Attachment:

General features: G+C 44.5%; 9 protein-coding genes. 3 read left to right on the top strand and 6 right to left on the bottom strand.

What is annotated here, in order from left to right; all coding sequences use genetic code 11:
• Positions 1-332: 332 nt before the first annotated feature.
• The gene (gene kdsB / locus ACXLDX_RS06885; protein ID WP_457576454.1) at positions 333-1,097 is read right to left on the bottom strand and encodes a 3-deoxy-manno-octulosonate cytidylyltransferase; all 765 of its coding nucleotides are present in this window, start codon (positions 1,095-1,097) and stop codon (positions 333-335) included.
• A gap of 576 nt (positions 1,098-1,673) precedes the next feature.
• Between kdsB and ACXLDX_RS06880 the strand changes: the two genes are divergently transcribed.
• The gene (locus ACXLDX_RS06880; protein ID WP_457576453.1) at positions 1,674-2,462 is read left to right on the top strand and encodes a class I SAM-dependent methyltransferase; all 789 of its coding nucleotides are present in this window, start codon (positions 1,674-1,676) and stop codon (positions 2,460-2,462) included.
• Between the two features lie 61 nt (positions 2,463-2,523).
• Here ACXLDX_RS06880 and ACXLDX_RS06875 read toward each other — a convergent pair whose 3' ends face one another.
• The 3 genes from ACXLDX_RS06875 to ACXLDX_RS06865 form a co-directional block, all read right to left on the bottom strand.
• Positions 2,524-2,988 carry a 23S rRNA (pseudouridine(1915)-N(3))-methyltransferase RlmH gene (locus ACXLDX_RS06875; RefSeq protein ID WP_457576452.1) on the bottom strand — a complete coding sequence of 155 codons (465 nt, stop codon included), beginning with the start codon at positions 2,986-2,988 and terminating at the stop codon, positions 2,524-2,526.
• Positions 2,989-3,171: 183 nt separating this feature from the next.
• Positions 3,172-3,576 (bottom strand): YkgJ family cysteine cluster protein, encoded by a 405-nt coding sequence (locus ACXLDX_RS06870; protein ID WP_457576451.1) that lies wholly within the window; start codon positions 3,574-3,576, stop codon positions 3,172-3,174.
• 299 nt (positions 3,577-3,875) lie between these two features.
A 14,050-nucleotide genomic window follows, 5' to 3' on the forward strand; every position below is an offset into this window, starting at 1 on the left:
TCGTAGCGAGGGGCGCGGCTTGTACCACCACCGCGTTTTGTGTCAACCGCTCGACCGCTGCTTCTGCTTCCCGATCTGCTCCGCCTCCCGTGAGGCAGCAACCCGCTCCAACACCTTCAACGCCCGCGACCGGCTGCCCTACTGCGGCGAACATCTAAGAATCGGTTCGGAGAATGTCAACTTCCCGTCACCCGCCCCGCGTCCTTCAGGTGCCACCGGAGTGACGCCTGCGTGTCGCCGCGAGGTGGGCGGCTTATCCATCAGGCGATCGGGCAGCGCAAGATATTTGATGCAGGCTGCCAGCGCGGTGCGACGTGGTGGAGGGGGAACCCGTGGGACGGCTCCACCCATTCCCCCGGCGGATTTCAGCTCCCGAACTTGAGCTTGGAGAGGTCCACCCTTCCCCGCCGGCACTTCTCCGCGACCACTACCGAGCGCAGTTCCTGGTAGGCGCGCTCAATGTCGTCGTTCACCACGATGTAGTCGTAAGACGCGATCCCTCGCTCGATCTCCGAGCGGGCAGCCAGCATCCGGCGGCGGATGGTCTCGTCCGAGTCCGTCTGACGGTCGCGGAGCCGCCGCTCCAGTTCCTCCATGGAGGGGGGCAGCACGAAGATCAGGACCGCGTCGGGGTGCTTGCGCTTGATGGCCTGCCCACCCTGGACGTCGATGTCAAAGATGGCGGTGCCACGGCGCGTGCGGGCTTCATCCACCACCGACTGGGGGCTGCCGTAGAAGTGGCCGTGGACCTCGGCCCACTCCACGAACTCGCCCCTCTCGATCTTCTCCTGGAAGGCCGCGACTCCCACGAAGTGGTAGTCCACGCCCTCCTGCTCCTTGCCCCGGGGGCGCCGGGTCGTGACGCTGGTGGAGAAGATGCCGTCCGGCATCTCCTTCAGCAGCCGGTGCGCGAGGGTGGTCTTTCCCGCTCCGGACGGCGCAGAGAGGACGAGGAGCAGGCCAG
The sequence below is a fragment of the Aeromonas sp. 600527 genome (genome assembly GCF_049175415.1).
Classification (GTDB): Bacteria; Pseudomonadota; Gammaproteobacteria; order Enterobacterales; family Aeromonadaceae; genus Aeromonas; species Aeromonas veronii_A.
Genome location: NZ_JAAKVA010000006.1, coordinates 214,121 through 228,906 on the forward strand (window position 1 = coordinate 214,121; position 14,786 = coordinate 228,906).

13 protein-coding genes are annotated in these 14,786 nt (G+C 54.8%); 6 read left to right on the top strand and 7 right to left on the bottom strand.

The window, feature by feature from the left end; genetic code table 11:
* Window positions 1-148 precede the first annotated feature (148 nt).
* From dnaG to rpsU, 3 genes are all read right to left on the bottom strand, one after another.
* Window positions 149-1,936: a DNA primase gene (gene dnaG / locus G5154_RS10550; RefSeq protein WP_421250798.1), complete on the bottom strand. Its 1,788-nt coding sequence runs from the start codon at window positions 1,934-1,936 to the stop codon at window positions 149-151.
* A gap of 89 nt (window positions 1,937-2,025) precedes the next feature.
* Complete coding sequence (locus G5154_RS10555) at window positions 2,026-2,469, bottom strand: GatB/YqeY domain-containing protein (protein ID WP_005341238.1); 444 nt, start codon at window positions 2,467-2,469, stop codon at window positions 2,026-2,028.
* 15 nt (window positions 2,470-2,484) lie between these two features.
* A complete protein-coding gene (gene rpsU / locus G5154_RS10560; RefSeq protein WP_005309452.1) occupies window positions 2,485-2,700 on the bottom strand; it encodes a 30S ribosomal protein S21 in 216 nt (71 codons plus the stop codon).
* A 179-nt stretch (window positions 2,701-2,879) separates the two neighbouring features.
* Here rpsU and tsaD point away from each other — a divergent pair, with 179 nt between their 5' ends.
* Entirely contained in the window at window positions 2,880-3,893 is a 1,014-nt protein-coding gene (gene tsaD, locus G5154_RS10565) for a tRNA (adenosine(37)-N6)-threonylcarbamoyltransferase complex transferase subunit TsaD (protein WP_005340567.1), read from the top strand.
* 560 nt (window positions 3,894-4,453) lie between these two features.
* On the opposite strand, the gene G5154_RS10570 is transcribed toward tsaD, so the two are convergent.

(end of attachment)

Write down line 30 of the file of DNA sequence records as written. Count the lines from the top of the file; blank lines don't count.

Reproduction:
* Here rpsU and tsaD point away from each other — a divergent pair, with 179 nt between their 5' ends.